Again, the cliches tend to cover the complexity, but the start date of postmodernism, according to Charles Jencks, is very precise. He says that the dynamiting of the Pruitt-Igoe housing estate in St. Louis, USA, at 3pm on March 16, 1972, marks the end of the modernist project. If you take Jencks at his word – I’m not saying that I do – I only lived for two months and 22 days in modernity, albeit completely unaware of the fact. The point I am making is that The Crescents were part of a much larger narrative of the ‘failure’ of modernism, and via its detractors, of municipal socialism, which led to the dynamiting of Pruitt-Igoe. The postmodern ‘play’ which characterised Factory Records, then, could be said to begin with these violent clearances. Clearances to break though into new forms of capital accumulation, which always need their symbolic, cultural components. The cogs and gears of what we now call ‘gentrification’.
This scanned, faded slide gives a slightly nostalgic, melancholic cast to Hulme. Pale faded greens seem to plug the image into the currently fashionable zone of ‘Hauntology’, a critical-theoretical strand taken from Derrida, which has also become popularised, via bands like The Mount Vernon Arts Lab – who I designed for – and the Ghost Box record label. All of this, in turn, feeds into a John Wyndhamesque sense of a comforting future dystopia.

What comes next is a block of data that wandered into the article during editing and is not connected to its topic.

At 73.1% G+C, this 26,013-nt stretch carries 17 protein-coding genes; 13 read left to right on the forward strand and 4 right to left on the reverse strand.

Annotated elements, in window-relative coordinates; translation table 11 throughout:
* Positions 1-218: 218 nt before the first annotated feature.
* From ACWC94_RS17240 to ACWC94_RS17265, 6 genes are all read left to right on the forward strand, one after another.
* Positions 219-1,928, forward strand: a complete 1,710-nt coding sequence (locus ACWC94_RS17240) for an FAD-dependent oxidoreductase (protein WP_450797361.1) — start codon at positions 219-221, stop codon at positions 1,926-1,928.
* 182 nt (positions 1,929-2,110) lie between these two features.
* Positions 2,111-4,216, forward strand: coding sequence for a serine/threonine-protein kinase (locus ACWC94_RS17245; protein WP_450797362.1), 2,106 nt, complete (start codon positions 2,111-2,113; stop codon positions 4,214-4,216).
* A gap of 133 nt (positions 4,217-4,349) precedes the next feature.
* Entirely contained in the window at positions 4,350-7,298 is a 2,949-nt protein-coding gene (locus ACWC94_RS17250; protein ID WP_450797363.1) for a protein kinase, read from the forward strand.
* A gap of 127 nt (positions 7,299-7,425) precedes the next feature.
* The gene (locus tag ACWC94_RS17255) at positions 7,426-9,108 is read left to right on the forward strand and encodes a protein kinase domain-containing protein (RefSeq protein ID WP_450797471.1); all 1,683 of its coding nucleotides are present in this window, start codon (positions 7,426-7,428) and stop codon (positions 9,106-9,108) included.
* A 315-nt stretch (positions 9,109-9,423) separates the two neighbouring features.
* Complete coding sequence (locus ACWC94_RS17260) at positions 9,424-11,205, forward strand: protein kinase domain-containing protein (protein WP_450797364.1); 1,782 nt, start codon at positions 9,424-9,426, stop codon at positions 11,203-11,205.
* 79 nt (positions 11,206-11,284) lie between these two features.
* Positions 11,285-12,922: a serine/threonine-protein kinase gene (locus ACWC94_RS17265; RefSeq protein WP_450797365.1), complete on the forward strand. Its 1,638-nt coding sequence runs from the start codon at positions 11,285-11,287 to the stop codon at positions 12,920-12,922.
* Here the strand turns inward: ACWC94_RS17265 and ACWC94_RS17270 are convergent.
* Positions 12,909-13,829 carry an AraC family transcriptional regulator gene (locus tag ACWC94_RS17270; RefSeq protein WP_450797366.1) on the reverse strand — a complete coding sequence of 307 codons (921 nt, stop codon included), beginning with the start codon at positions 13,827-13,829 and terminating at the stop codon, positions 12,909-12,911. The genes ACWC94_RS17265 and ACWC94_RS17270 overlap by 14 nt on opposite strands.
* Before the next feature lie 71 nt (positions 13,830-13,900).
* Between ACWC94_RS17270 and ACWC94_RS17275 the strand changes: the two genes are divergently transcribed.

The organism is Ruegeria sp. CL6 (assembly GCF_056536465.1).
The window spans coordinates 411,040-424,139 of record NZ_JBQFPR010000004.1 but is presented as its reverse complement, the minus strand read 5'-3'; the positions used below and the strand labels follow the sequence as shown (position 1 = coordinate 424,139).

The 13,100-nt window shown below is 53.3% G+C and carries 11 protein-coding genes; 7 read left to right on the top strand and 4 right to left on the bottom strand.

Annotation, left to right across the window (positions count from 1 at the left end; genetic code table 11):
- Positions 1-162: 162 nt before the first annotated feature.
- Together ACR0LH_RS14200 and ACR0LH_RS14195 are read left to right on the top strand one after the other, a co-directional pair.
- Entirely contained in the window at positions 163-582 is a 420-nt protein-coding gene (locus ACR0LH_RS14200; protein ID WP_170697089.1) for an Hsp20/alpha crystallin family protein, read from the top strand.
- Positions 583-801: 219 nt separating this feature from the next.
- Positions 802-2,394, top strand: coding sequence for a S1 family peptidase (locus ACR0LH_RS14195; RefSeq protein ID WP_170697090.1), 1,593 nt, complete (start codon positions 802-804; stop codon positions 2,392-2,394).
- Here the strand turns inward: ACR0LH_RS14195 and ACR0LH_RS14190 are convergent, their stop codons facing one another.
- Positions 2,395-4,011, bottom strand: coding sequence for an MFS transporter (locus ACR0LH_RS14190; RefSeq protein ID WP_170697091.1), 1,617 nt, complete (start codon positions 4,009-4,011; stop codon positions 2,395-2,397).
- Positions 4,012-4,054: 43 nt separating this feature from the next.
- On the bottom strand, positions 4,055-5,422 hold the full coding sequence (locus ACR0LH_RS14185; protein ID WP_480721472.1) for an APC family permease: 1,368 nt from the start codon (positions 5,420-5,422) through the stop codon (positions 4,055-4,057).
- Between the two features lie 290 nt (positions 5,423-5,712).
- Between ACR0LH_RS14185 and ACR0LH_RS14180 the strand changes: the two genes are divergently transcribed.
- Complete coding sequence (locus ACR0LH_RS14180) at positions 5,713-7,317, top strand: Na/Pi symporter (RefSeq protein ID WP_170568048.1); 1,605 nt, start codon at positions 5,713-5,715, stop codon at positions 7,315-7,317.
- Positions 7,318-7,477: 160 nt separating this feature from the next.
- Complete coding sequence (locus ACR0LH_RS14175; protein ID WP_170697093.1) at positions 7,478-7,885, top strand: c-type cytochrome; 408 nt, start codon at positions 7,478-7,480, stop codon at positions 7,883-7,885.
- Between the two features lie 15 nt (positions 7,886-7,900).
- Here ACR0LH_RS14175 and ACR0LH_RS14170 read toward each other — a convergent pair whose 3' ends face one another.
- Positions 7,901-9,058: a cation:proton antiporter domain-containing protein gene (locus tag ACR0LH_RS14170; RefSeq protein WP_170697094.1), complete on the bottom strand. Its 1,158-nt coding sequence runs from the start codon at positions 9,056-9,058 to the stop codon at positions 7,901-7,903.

The most disturbing thing though, for me, about Day of the Triffids, is how guiltily attractive the idea of a cleared space is. I get a sense of that in this image. If ‘starting again’ in a post-apocalyptic fantasy does seem desirable, it is surely desirable for individuals who wish to be ostentatiously at liberty, at the expense of, essentially, the victims of the disaster that liberated them. Hauntology often conceals this, it is one of its many dirty, dodgy secrets. But this image of Hulme draws me back to the real issues I think we should all be concerned with, and they are old questions: How should we live? How should we organise? What do we need to do in order to reproduce the future? Under all of these concerns lies the idea that one might need to clear away small or very large parts of the past, in order to ‘progress’ into the future. This image is an incredible cipher for that idea, with all its histories, problems, acute ethical anxieties, and almost inevitable abuses.